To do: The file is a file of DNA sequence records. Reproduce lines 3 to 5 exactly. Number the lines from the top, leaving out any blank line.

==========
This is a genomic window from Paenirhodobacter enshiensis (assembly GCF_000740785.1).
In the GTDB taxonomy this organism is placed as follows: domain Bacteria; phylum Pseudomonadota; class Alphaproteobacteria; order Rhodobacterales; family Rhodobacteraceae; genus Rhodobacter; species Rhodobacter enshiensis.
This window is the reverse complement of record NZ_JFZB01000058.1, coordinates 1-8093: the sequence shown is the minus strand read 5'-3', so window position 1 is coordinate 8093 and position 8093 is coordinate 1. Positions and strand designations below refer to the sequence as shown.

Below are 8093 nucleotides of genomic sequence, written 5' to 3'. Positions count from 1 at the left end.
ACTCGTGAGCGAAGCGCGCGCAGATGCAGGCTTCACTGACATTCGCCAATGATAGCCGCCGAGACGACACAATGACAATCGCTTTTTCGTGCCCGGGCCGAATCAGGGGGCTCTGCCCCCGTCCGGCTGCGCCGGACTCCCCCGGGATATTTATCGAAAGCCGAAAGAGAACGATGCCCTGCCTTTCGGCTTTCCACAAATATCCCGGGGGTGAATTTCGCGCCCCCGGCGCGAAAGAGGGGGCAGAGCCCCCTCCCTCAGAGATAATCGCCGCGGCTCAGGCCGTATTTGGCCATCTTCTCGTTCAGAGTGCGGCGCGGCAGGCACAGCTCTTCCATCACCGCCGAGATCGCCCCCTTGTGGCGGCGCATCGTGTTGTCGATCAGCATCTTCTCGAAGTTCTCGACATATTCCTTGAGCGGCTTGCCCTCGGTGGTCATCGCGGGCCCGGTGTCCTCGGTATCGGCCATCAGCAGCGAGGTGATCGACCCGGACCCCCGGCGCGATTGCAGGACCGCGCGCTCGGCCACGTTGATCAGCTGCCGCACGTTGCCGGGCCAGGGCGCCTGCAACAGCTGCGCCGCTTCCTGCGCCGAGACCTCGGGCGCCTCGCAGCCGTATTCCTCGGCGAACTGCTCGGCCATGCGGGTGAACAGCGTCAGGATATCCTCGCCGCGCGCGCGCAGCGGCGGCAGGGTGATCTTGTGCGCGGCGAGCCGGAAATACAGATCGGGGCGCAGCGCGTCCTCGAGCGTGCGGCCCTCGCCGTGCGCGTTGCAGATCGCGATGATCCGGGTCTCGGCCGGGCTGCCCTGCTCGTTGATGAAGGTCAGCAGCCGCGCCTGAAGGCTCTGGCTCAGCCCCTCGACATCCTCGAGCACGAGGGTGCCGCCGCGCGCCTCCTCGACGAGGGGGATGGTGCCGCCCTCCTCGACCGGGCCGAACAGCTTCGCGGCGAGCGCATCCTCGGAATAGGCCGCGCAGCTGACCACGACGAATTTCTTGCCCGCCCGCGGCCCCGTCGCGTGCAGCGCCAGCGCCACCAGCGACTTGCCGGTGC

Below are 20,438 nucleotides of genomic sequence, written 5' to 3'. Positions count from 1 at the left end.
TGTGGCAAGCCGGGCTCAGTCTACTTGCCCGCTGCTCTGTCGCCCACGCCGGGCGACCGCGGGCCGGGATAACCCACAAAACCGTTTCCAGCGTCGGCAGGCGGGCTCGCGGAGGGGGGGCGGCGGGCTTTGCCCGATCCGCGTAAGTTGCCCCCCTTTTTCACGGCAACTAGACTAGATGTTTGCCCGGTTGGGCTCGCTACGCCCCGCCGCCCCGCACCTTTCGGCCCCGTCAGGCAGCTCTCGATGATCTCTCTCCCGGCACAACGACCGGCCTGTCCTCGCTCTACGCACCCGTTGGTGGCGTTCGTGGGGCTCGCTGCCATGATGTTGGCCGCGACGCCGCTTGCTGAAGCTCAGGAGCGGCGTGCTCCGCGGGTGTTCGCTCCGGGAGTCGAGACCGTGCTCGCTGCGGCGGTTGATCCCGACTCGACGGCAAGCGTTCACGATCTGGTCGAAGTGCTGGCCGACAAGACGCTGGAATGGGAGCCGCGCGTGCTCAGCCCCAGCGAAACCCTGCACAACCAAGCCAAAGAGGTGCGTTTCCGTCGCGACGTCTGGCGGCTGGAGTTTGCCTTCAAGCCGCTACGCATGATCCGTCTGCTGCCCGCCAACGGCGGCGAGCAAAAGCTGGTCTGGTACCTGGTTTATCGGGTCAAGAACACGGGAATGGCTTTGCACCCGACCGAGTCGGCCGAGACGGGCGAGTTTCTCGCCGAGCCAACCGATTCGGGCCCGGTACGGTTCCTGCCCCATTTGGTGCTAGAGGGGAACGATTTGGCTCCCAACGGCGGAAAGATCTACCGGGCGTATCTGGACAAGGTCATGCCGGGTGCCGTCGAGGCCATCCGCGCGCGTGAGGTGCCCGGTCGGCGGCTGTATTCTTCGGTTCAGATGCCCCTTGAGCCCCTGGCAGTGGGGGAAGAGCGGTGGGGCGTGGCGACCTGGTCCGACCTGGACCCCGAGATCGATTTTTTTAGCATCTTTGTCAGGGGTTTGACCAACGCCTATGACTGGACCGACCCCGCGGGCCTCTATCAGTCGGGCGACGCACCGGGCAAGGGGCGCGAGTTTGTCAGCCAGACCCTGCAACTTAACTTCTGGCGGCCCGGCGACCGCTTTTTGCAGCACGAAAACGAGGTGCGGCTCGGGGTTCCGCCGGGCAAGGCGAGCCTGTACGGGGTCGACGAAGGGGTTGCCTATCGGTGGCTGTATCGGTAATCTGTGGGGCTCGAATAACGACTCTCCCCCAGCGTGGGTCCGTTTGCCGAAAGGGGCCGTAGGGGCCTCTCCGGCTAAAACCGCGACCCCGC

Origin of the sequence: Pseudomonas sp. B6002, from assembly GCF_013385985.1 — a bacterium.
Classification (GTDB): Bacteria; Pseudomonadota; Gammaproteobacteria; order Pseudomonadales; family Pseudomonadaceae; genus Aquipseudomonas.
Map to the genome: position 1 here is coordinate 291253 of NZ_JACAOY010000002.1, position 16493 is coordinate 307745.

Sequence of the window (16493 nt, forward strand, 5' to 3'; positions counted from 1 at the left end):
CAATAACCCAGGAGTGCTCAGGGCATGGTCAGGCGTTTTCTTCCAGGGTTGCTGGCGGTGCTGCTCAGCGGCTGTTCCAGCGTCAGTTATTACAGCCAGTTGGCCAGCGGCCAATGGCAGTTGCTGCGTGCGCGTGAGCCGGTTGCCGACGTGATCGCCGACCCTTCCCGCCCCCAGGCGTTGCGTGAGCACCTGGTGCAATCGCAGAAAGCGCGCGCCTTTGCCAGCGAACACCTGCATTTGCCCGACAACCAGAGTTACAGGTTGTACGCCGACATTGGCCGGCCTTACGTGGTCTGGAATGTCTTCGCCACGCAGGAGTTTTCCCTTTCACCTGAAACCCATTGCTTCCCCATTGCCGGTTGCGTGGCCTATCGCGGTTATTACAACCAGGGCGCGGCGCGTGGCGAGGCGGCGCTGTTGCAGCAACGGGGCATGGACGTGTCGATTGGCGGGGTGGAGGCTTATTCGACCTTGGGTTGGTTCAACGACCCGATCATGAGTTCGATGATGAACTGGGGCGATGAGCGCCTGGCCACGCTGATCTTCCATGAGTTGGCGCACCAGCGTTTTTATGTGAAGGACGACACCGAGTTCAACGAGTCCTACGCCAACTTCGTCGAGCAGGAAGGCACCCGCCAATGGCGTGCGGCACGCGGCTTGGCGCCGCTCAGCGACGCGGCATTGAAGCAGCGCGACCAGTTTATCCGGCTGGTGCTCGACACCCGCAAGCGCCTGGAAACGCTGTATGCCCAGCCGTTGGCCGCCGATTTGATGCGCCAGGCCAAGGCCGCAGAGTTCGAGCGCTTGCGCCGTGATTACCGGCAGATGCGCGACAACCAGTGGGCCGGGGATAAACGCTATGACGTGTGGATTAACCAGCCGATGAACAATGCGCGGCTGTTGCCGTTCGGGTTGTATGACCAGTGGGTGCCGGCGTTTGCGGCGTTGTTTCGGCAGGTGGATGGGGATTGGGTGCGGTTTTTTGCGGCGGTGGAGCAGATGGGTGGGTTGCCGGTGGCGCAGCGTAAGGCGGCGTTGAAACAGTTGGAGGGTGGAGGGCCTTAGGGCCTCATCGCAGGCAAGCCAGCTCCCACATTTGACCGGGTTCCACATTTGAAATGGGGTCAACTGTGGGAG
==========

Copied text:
This window is the reverse complement of record NZ_JFZB01000058.1, coordinates 1-8093: the sequence shown is the minus strand read 5'-3', so window position 1 is coordinate 8093 and position 8093 is coordinate 1. Positions and strand designations below refer to the sequence as shown.

Below are 8093 nucleotides of genomic sequence, written 5' to 3'. Positions count from 1 at the left end.
ACTCGTGAGCGAAGCGCGCGCAGATGCAGGCTTCACTGACATTCGCCAATGATAGCCGCCGAGACGACACAATGACAATCGCTTTTTCGTGCCCGGGCCGAATCAGGGGGCTCTGCCCCCGTCCGGCTGCGCCGGACTCCCCCGGGATATTTATCGAAAGCCGAAAGAGAACGATGCCCTGCCTTTCGGCTTTCCACAAATATCCCGGGGGTGAATTTCGCGCCCCCGGCGCGAAAGAGGGGGCAGAGCCCCCTCCCTCAGAGATAATCGCCGCGGCTCAGGCCGTATTTGGCCATCTTCTCGTTCAGAGTGCGGCGCGGCAGGCACAGCTCTTCCATCACCGCCGAGATCGCCCCCTTGTGGCGGCGCATCGTGTTGTCGATCAGCATCTTCTCGAAGTTCTCGACATATTCCTTGAGCGGCTTGCCCTCGGTGGTCATCGCGGGCCCGGTGTCCTCGGTATCGGCCATCAGCAGCGAGGTGATCGACCCGGACCCCCGGCGCGATTGCAGGACCGCGCGCTCGGCCACGTTGATCAGCTGCCGCACGTTGCCGGGCCAGGGCGCCTGCAACAGCTGCGCCGCTTCCTGCGCCGAGACCTCGGGCGCCTCGCAGCCGTATTCCTCGGCGAACTGCTCGGCCATGCGGGTGAACAGCGTCAGGATATCCTCGCCGCGCGCGCGCAGCGGCGGCAGGGTGATCTTGTGCGCGGCGAGCCGGAAATACAGATCGGGGCGCAGCGCGTCCTCGAGCGTGCGGCCCTCGCCGTGCGCGTTGCAGATCGCGATGATCCGGGTCTCGGCCGGGCTGCCCTGCTCGTTGATGAAGGTCAGCAGCCGCGCCTGAAGGCTCTGGCTCAGCCCCTCGACATCCTCGAGCACGAGGGTGCCGCCGCGCGCCTCCTCGACGAGGGGGATGGTGCCGCCCTCCTCGACCGGGCCGAACAGCTTCGCGGCGAGCGCATCCTCGGAATAGGCCGCGCAGCTGACCACGACGAATTTCTTGCCCGCCCGCGGCCCCGTCGCGTGCAGCGCCAGCGCCACCAGCGACTTGCCGGTGC